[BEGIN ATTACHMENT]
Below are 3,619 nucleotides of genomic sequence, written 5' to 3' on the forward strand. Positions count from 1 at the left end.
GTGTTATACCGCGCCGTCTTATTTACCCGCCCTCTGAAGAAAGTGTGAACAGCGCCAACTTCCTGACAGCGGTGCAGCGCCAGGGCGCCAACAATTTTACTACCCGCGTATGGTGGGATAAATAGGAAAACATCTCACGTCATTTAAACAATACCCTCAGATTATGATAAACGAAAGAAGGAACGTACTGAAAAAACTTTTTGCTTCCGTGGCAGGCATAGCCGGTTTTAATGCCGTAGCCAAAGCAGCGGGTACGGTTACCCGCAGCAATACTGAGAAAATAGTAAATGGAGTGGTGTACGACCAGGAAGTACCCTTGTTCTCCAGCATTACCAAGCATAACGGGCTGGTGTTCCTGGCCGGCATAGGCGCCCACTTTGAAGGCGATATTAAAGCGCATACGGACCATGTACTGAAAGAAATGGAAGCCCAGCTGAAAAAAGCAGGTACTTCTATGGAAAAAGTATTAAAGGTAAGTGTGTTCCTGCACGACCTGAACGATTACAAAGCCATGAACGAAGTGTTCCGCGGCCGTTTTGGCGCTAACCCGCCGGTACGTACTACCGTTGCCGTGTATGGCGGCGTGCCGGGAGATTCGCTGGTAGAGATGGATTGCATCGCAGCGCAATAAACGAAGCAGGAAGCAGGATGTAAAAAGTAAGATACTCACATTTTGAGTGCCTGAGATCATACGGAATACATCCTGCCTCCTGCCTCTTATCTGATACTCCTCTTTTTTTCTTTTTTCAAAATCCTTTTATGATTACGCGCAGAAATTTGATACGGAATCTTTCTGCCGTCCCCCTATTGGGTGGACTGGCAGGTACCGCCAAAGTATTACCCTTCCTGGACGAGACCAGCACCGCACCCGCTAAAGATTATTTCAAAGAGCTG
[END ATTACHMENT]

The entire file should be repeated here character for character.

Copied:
Below are 3,619 nucleotides of genomic sequence, written 5' to 3' on the forward strand. Positions count from 1 at the left end.
GTGTTATACCGCGCCGTCTTATTTACCCGCCCTCTGAAGAAAGTGTGAACAGCGCCAACTTCCTGACAGCGGTGCAGCGCCAGGGCGCCAACAATTTTACTACCCGCGTATGGTGGGATAAATAGGAAAACATCTCACGTCATTTAAACAATACCCTCAGATTATGATAAACGAAAGAAGGAACGTACTGAAAAAACTTTTTGCTTCCGTGGCAGGCATAGCCGGTTTTAATGCCGTAGCCAAAGCAGCGGGTACGGTTACCCGCAGCAATACTGAGAAAATAGTAAATGGAGTGGTGTACGACCAGGAAGTACCCTTGTTCTCCAGCATTACCAAGCATAACGGGCTGGTGTTCCTGGCCGGCATAGGCGCCCACTTTGAAGGCGATATTAAAGCGCATACGGACCATGTACTGAAAGAAATGGAAGCCCAGCTGAAAAAAGCAGGTACTTCTATGGAAAAAGTATTAAAGGTAAGTGTGTTCCTGCACGACCTGAACGATTACAAAGCCATGAACGAAGTGTTCCGCGGCCGTTTTGGCGCTAACCCGCCGGTACGTACTACCGTTGCCGTGTATGGCGGCGTGCCGGGAGATTCGCTGGTAGAGATGGATTGCATCGCAGCGCAATAAACGAAGCAGGAAGCAGGATGTAAAAAGTAAGATACTCACATTTTGAGTGCCTGAGATCATACGGAATACATCCTGCCTCCTGCCTCTTATCTGATACTCCTCTTTTTTTCTTTTTTCAAAATCCTTTTATGATTACGCGCAGAAATTTGATACGGAATCTTTCTGCCGTCCCCCTATTGGGTGGACTGGCAGGTACCGCCAAAGTATTACCCTTCCTGGACGAGACCAGCACCGCACCCGCTAAAGATTATTTCAAAGAGCTG